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Dr M Clare Taylor Coventry University, UK. Takk for at jeg ble invitert til å snakke på denne konferansen exploring EBOT2.

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Presentation on theme: "Dr M Clare Taylor Coventry University, UK. Takk for at jeg ble invitert til å snakke på denne konferansen exploring EBOT2."— Presentation transcript:

1 Dr M Clare Taylor Coventry University, UK

2 Takk for at jeg ble invitert til å snakke på denne konferansen exploring EBOT2

3 3

4 4  Evidence-based practice  Evidence-informed practice  Evidence-inspired practice

5 exploring EBOT5  Evidence-based practice

6 exploring EBOT6 Evidence-based medicine  The conscientious, explicit and judicious use of current best evidence in making decisions about the care of individual patients Sackett et al, 1996: 71

7 exploring EBOT7 Evidence-based health care  An approach to decision-making in which the clinicians uses the best evidence available, in consultation with the patient, to decide upon the option that suits the patient best Gray, 2001: 17

8 exploring EBOT8  Evidence-informed practice  Evidence-inspired practice

9 exploring EBOT9  Evidence-informed practice  The practice of a range of professionals whose decisions are grounded in a sound knowledge of the needs of service users. This knowledge is informed by the best available evidence of what is effective, the practice wisdom of professionals and the experience and views of service users. Research in Practice, 2005: 14

10 exploring EBOT10  Evidence-inspired practice  Does it work?  How well does it work?  How does it work? Michie & Abraham, 2004

11 exploring EBOT11 Evidence-based occupational therapy (EBOT)  Client-centred enablement of occupation based on client information and a critical review of relevant research, expert consensus and past experience CAOT, ACOTUP, ACOTRO, & PAC, 1999

12 exploring EBOT12 So, what really is evidence-based/ informed/inspired practice?  Doing the right things right Gray, 2001: 20  Asking the ‘right’ questions Cusick, 2001 Supported by appropriate, sound, evidence

13 exploring EBOT13

14 exploring EBOT14  Evidence-based practice  Health care  Simple interventions  Hierarchy of evidence  Emphasis on RCTs & SRs  Evidence-informed practice  Social care  Complex, multi-faceted interventions  A variety of evidence  The consumer voice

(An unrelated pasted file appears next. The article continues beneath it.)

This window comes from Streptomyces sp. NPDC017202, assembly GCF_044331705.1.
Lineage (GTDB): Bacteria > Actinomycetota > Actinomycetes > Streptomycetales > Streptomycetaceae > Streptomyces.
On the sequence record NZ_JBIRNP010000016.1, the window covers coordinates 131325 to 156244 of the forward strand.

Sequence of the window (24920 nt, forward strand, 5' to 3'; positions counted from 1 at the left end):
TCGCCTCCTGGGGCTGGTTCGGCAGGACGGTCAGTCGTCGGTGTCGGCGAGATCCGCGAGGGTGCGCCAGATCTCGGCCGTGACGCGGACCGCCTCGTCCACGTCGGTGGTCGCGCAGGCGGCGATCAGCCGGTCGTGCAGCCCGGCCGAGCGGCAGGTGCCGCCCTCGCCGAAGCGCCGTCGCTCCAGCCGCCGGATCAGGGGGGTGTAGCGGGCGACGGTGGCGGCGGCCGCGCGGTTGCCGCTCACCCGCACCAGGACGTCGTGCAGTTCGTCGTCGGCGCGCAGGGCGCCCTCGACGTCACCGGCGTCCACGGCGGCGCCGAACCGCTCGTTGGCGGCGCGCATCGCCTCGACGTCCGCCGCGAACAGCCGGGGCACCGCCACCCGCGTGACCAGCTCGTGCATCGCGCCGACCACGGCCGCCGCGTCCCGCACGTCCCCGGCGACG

15 exploring EBOT15  Evidence-based hierarchy  Guidelines  Systematic reviews  RCTs  Other experiments  Descriptive  Expert consensus  Respected opinion  Evidence-informed range  Organisational knowledge  Practitioner knowledge  User knowledge  Research knowledge  Policy knowledge

16 exploring EBOT16  Different questions need different types of evidence  All evidence needs to be critically appraised and reviewed

17 exploring EBOT17

18  Perceived barriers  Lack of appraisal skills  EBP is a low departmental priority  Limited management support  Lack of time  Limited awareness of and access to research  Isolation from like minded colleagues  How to apply evidence in practice? exploring EBOT18

19 exploring EBOT19  Inspire and inform ‘EBP champions’  Educate and support the ‘early adopters’  Find ways of translating the evidence:  CAPs  CATs

20 exploring EBOT20 Critically Appraised Papers  Structured summary of a published paper  Critical commentary of the strength of the evidence and its application  by a clinician

21 exploring EBOT21 Critically Appraised Topic  Short summary of evidence  Less rigorous that a systematic review  ‘Clinical’ question  Overview of the search  Appraisal of the papers  Summary of the best evidence

22  Creating the evidence  Using the evidence exploring EBOT22

23 exploring EBOT23  Intervention effectiveness  Sound designs  Clear, relevant, outcome measures  Clearly defined interventions  Service user perspectives  Practitioner knowledge  Critical reflection on practice

24 exploring EBOT24 ask -> find -> appraise -> act -> evaluate  Individual  Be a critical consumer of evidence  Group  Start a journal club  Department/organisation  Develop an EB culture informed by Walter et al, 2004

25 exploring EBOT25  EBOT strategy & mission statement  Give people time  SWOT analysis  Identify EBOT knowledge & skills, & any gaps  Workshops to develop specific EBP skills, e.g.:  searching  appraisal  Journal clubs  EB reflection & supervision  Action learning sets  Developing EB case studies  EB audit  Developing an EB resource file/library  Developing or using EB guidelines

26 exploring EBOT26  Pre-contemplation  No plans to change  Contemplation  Thinking about change  Preparation  Seeking information  Action  Process of learning & change  Maintenance  Permanent change Prochaska & DiClemente, 1983

27 exploring EBOT27 Types of people:  Innovators  Often isolated and distrusted  Early adopters  Opinion leaders and champions  Early majority  Traditional views, but able to change  Late majority  Reluctant to change  Laggards  Change has to be forced on them

28 exploring EBOT28  Asking the ‘right’ questions  Finding and using a variety of evidence to inform decision-making  Critically exploring the role of OT for today & tomorrow

29 exploring EBOT29  P = M x C B  P = performance  M = motivation  C = competence  B = barriers Gray, 2001: 13

30  What are YOU going to o to become a more evidence-based OT?  Locally?  Nationally?  Internationally? exploring EBOT30

31 Tusen takk for deres oppmerksomhet 31 exploring EBOT

32 32 Dr M Clare Taylor +44 (0)


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